Restaurants charging illegal holiday surcharges have been ordered to pay a penalty of $13,200 each for breaching the all-inclusive pricing law on their menus by the Federal Court.
The Australian Competition and Consumer Commission has been taking action since April against businesses caught not complying with changes in the Trade Practices Act that came into effect last year. In September the ACCC instigated legal action against Helmos Enterprises (NSW) Pty Ltd, trading as Georges Bar and Grill on Sydney’s King Street Wharf, and Gourmet Goody’s Family Restaurant Pty Ltd, trading as Steersons Steakhouse in two locations in Sydney for their non-compliance.
The ACCC alleged in Federal Court that the menus of Georges Bar and Grill as well as Steersons Steakhouse failed to tell customers the full price they would pay on a Sunday or a public holiday, relying instead on a qualification indicating the application of a percentage surcharge. The practice of charging X% more on Sundays and public holidays is now a breach of the Trade Practices Act, with restaurants instead required to use different menus on these days with the holiday surcharge incorporated in the prices of menu items as an ‘all inclusive’ price.
“This is the first time that the court has ordered civil penalties, which began operation in April this year, and follows the ACCC’s first use of Infringement Notices under new provisions of the Australian Consumer Law,” ACCC chairman Graeme Samuel said. “The use of these new powers has been instrumental in ensuring that restaurants and cafes are aware of their obligations under the Act, and spreading the word that, by failing to comply, they will be running the gauntlet of the ACCC’s patience.”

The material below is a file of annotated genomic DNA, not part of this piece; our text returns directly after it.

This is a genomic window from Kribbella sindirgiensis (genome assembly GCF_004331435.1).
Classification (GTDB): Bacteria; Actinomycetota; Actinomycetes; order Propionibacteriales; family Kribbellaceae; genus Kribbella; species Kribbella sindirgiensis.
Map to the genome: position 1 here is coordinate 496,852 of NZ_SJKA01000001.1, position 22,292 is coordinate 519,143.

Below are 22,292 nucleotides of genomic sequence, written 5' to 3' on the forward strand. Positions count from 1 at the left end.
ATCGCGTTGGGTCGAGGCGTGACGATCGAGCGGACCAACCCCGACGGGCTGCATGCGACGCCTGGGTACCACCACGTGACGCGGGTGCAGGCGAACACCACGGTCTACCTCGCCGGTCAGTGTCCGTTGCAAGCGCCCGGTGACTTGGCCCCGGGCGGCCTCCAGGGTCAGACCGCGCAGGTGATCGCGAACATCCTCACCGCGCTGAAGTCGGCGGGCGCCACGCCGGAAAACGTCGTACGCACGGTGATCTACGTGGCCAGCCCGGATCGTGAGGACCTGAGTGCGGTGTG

Earlier this year the ACCC surveyed a number of cafés and restaurants and found a number of menus did not comply with section 53C. Infringement Notices were issued to those cafés that did not correct their menus after an ACCC warning. Proceedings were instituted against traders that did not pay the Infringement Notice penalty of $6,600.
“The ACCC takes its new powers very seriously. It is ready and able to use them to great effect, when necessary. Most importantly, such civil penalties, allow the ACCC to seek proportionate responses to breaches and enables it to more effectively promote compliance with the law.”
For more details on how to comply with the ACCC’s holiday surcharges requirements, visit our earlier article on the subject.